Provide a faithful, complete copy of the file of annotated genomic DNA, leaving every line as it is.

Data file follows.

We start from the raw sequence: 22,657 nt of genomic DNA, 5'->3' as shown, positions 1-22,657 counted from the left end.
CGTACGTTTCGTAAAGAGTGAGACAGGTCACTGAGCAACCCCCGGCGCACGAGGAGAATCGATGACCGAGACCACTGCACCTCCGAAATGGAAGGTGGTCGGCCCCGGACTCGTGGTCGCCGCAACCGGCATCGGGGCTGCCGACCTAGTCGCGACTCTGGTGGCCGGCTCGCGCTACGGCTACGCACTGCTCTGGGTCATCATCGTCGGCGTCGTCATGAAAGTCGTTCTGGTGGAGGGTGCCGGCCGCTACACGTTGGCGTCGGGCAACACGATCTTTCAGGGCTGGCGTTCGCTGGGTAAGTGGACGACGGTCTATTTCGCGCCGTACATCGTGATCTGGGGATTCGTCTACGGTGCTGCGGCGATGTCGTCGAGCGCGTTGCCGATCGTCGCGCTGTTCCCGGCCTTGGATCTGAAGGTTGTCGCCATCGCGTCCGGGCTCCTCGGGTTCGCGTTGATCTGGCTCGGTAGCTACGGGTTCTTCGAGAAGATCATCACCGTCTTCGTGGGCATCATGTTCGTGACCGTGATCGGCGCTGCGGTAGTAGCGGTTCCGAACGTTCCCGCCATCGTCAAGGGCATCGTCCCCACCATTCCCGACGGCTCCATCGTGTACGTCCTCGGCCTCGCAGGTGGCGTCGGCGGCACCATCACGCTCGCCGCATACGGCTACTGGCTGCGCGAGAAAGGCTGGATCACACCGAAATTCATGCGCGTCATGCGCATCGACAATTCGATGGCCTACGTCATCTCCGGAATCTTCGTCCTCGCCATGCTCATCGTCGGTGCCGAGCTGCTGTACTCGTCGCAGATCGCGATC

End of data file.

We start from the raw sequence: 22,657 nt of genomic DNA, 5'->3' as shown, positions 1-22,657 counted from the left end.
CGTACGTTTCGTAAAGAGTGAGACAGGTCACTGAGCAACCCCCGGCGCACGAGGAGAATCGATGACCGAGACCACTGCACCTCCGAAATGGAAGGTGGTCGGCCCCGGACTCGTGGTCGCCGCAACCGGCATCGGGGCTGCCGACCTAGTCGCGACTCTGGTGGCCGGCTCGCGCTACGGCTACGCACTGCTCTGGGTCATCATCGTCGGCGTCGTCATGAAAGTCGTTCTGGTGGAGGGTGCCGGCCGCTACACGTTGGCGTCGGGCAACACGATCTTTCAGGGCTGGCGTTCGCTGGGTAAGTGGACGACGGTCTATTTCGCGCCGTACATCGTGATCTGGGGATTCGTCTACGGTGCTGCGGCGATGTCGTCGAGCGCGTTGCCGATCGTCGCGCTGTTCCCGGCCTTGGATCTGAAGGTTGTCGCCATCGCGTCCGGGCTCCTCGGGTTCGCGTTGATCTGGCTCGGTAGCTACGGGTTCTTCGAGAAGATCATCACCGTCTTCGTGGGCATCATGTTCGTGACCGTGATCGGCGCTGCGGTAGTAGCGGTTCCGAACGTTCCCGCCATCGTCAAGGGCATCGTCCCCACCATTCCCGACGGCTCCATCGTGTACGTCCTCGGCCTCGCAGGTGGCGTCGGCGGCACCATCACGCTCGCCGCATACGGCTACTGGCTGCGCGAGAAAGGCTGGATCACACCGAAATTCATGCGCGTCATGCGCATCGACAATTCGATGGCCTACGTCATCTCCGGAATCTTCGTCCTCGCCATGCTCATCGTCGGTGCCGAGCTGCTGTACTCGTCGCAGATCGCGATC